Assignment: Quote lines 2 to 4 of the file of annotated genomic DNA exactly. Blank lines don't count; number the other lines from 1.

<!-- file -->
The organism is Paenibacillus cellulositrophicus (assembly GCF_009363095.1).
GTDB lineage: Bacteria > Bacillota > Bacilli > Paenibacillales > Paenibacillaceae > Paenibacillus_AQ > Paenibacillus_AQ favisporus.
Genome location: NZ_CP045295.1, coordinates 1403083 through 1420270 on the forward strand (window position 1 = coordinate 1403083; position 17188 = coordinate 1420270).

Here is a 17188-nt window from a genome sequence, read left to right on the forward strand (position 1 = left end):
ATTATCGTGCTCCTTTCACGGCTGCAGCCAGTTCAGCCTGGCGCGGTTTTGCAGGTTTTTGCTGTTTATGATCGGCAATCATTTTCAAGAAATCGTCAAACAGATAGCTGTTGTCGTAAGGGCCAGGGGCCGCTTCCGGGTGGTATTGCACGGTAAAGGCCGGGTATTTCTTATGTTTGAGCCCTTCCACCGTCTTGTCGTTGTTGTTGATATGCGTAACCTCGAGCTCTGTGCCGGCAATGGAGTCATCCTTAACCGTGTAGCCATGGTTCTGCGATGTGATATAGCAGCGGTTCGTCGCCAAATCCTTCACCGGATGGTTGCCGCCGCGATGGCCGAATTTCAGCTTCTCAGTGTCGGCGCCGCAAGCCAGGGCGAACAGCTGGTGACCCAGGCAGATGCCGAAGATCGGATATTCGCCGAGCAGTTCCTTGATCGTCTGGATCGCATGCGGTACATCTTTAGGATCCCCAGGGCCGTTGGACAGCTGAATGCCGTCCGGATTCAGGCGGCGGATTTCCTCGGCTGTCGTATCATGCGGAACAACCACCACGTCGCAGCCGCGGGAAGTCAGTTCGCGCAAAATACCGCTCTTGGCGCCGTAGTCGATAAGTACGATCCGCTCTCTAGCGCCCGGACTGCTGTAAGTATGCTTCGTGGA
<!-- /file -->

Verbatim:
GTDB lineage: Bacteria > Bacillota > Bacilli > Paenibacillales > Paenibacillaceae > Paenibacillus_AQ > Paenibacillus_AQ favisporus.
Genome location: NZ_CP045295.1, coordinates 1403083 through 1420270 on the forward strand (window position 1 = coordinate 1403083; position 17188 = coordinate 1420270).

Here is a 17188-nt window from a genome sequence, read left to right on the forward strand (position 1 = left end):